Translated by Rabbi Lazer Brody
Rebbe Nachman of Breslev teaches (Likutei Moharan I:75) that one's lust to win an argument is not compatible with truth. If one's only desire is to win the debate, he'll do whatever he has to in order to be victorious, including trampling the truth. The person who wants to prove that he's smarter than anyone else will be the ultimate loser. He'll be prepared to forfeit his life, only to prove that he's right!
On the other hand, a truly wise man will always be prepared to acknowledge truth and admit to a mistake. He's happy to correct mistakes, for by doing so, he gets closer to the truth. He doesn't care who shows him the truth, whether a great scholar or a janitor. He's even prepared to withstand insult and mockery in order to find the truth. Oftentimes, he appears to be a meek loser, but he's really the courageous winner as we see in the long run.
Young people frequently make the mistake of disregarding the advice of the older generation. “They're antiquated – what can I learn from them?” The answer is plenty. Stop and listen to what the older person has to say. If you're right, fine. But if the older person's advice is worthwhile, take it! You'll be doing yourself a favor.
The arrogant err in ignoring the advice of those who have attained truth and inner peace, especially when those people are on an ostensibly lower rung on the social ladder. A person can forfeit an entire life of truth and happiness because he's too arrogant to listen to someone else's advice and because he has the lust to be right all the time. That's scary...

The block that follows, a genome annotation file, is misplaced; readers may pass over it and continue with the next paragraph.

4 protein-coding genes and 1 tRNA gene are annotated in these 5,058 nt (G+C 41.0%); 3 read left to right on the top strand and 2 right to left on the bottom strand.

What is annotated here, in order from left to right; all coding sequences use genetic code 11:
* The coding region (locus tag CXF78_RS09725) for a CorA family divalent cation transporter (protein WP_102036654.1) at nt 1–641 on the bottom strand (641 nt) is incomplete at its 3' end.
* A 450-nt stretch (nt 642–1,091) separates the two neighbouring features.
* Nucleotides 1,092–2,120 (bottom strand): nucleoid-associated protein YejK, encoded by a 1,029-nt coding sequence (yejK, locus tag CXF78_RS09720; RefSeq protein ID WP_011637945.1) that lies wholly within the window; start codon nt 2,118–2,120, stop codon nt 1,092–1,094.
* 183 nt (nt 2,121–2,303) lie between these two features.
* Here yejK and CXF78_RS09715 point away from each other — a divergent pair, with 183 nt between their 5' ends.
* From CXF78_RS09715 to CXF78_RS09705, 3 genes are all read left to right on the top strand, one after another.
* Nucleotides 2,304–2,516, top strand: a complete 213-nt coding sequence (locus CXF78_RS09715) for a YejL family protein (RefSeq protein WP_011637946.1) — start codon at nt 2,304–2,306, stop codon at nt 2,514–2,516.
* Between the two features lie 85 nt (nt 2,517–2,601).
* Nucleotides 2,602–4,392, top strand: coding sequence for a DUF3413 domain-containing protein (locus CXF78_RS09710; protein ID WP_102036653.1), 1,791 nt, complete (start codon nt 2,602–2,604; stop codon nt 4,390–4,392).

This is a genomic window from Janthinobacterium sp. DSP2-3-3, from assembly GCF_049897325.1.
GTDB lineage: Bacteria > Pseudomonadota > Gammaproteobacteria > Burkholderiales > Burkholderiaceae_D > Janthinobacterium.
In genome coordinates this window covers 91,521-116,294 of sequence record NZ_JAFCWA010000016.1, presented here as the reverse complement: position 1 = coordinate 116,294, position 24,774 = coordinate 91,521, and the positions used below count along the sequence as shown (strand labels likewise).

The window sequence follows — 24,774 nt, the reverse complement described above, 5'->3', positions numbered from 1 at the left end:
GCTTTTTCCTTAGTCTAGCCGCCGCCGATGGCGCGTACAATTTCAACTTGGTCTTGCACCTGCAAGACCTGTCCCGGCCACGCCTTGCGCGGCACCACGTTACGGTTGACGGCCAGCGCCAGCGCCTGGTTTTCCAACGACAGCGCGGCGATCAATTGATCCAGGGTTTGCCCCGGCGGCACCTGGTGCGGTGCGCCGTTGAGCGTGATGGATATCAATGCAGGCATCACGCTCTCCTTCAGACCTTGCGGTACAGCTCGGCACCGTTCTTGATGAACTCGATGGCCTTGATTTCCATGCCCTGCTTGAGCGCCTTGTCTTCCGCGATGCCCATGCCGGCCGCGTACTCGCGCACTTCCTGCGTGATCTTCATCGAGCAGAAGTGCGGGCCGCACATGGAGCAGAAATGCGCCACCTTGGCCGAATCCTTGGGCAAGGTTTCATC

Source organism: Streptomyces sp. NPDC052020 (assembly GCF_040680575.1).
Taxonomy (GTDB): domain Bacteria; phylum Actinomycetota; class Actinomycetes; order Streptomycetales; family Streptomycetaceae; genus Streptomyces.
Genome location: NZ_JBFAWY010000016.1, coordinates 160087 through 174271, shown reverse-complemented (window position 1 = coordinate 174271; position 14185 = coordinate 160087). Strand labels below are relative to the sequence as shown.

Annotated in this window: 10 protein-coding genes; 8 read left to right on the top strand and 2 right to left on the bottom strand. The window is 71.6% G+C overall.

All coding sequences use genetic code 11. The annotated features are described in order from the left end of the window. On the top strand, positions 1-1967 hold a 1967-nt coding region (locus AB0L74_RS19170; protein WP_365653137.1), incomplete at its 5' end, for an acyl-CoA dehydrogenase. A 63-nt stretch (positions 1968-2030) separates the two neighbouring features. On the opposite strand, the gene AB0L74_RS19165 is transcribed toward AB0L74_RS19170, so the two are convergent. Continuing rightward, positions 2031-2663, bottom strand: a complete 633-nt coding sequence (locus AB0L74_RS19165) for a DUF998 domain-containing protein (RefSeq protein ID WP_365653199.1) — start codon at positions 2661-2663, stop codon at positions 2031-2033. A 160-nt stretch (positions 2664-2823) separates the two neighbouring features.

Our sages say (Avot 4:1), “Who is wise? He who learns from everyone...” They didn't say that the wise man teaches everyone or knows better than anyone else, or is the one who wins arguments all the time. He who loves wisdom will be happy to obtain wisdom from anyone and everyone, without regard to his own prestige. If the city worker who rides on the back of a garbage truck shares a pearl of wisdom with a truly wise man, the latter will be happy and ever so grateful.
According to our sages, one need not be an intellect with a razor-sharp mind to be called a wise man. Even a simple person can earn the title of “wise man” if he loves truth and wisdom, and is willing to obtain them from anyone. But, if a person is unwilling to learn from someone else, he can't be called wise. Our sages called the wise man he who learns from everyone.
A true wise man knows that everything he encounters during the day, everything he hears and everything he sees, are all messages from Hashem. He will therefore be attentive to what others tell him, without minimizing the importance of a single human. Indeed, as Rebbe Nachman teaches (Likutei Moharan I:1), he looks for the Divine wisdom in every creation and in every occurrence. Kind David said (Psalm 199:99), “I have learned from all that teach me.”
The Zohar teaches that any meeting between two people is the product of precise, individual Divine Providence. Sometimes Hashem makes entire upheavals in both the physical and spiritual realms so that a certain meeting can take place. Every encounter between two people can potentially be a lofty tikkun -- a spiritual correction for not only the people who are meeting each other but for the entire world.
Hashem in his mercy has arranged for the clever one to receive some important food for thought from the simple one. But in his arrogance, he made light of him and ignored him. From here we see that in order to be a wise man and learn from everyone, one must first be humble. Where there is no humility, there cannot be true wisdom.